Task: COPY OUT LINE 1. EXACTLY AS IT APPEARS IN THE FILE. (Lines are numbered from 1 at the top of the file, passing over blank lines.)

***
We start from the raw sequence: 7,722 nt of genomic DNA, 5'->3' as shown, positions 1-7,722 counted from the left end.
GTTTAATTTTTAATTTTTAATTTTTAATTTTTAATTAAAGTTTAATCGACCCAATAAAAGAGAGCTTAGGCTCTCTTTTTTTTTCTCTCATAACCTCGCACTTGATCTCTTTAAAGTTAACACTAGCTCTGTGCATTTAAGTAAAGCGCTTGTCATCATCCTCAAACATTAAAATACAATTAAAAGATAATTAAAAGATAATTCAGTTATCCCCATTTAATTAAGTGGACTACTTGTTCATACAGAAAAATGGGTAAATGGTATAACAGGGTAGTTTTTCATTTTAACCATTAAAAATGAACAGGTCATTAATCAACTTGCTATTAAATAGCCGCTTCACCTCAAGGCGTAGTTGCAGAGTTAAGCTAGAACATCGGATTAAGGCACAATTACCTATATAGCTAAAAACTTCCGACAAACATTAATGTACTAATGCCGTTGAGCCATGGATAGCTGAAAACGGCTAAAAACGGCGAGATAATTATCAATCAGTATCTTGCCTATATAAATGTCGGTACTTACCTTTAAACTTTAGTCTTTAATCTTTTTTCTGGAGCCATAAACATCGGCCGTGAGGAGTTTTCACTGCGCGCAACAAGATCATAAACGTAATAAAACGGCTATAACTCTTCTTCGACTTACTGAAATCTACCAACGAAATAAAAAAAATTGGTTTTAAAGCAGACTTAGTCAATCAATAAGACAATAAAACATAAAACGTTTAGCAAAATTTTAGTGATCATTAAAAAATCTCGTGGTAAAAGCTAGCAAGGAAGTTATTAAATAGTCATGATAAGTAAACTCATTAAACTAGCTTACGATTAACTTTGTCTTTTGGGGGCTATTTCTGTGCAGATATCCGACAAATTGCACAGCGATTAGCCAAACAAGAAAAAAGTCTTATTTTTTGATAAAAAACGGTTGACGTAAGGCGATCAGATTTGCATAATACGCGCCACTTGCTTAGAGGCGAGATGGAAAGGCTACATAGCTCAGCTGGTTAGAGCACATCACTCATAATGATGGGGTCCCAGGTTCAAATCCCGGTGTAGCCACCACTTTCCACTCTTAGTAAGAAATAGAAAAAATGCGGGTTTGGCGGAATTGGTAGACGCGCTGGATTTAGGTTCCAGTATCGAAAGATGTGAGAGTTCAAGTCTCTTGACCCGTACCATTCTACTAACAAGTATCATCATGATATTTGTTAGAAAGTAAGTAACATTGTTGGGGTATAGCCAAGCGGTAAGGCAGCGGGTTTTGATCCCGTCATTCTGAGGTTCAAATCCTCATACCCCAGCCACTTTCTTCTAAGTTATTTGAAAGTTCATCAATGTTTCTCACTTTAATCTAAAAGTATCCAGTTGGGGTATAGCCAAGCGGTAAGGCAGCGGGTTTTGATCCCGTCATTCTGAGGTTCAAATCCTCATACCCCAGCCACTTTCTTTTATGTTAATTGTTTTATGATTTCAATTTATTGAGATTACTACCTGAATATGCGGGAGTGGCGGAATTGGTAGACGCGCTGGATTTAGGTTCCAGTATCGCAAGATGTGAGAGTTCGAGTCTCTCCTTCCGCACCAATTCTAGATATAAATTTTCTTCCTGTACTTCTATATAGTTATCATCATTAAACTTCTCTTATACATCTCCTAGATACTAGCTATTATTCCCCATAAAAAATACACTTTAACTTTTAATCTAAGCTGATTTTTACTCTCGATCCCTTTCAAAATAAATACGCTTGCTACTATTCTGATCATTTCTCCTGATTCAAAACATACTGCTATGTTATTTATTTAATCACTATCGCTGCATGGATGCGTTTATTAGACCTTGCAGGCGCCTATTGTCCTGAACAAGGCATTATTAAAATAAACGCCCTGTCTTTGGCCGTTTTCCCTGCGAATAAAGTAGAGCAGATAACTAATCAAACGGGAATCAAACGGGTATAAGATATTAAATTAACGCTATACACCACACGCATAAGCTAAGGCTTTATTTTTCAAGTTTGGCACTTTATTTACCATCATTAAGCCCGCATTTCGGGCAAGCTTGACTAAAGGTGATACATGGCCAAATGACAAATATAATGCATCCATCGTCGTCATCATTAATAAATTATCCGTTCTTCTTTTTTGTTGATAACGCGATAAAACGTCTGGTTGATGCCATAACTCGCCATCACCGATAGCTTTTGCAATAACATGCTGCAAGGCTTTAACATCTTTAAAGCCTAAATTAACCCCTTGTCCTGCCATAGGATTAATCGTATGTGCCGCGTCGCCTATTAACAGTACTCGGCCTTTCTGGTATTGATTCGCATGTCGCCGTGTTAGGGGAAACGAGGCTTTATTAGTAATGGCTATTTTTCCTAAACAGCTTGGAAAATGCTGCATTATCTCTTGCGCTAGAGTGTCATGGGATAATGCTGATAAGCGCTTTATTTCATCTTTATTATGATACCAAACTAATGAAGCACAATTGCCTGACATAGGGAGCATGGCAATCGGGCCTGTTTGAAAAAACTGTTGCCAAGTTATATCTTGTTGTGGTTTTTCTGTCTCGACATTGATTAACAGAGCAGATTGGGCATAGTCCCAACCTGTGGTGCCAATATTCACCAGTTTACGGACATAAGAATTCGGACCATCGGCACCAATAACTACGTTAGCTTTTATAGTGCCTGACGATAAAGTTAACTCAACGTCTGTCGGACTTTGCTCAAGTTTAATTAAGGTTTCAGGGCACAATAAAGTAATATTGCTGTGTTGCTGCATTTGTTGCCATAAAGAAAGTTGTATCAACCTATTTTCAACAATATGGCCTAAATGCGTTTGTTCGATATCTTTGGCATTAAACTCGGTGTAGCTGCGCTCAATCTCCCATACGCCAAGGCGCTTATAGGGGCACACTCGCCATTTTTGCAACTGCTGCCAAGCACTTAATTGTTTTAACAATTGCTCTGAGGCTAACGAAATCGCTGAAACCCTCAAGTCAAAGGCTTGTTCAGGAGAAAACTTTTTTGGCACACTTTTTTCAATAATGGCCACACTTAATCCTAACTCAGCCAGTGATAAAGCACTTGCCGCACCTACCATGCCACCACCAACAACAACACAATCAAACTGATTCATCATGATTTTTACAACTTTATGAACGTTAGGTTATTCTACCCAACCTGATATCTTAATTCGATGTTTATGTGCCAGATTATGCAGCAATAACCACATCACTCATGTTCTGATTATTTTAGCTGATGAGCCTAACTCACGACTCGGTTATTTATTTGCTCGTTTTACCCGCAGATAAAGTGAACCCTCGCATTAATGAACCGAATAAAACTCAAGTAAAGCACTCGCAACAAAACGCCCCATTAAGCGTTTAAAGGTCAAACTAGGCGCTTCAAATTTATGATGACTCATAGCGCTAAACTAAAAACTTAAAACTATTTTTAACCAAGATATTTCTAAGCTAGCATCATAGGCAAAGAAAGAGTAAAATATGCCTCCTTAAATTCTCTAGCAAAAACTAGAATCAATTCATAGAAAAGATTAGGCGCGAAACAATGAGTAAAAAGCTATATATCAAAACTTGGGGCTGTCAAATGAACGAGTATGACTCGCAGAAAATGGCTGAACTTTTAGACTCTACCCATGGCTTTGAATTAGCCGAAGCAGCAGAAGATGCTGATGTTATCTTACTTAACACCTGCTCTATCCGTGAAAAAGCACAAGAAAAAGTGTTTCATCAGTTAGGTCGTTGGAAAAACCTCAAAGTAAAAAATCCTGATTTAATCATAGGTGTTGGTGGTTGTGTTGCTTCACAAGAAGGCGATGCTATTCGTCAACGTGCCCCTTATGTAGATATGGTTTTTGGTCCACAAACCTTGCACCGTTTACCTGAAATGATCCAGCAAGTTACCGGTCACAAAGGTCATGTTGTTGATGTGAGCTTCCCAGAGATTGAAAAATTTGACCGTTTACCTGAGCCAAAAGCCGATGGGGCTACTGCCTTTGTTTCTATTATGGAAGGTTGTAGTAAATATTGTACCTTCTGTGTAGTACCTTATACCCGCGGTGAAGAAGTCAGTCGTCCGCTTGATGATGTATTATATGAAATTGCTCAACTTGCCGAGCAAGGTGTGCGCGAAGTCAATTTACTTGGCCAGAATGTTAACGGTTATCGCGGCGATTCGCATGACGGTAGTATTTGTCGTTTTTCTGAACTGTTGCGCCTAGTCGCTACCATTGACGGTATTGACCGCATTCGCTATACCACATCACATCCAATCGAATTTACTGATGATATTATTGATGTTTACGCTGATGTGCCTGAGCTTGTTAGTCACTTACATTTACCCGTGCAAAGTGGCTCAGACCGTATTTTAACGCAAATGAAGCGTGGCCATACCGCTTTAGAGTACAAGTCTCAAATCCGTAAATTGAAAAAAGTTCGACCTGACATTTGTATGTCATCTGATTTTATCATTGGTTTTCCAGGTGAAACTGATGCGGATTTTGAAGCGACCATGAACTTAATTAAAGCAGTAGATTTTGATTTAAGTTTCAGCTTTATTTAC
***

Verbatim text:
We start from the raw sequence: 7,722 nt of genomic DNA, 5'->3' as shown, positions 1-7,722 counted from the left end.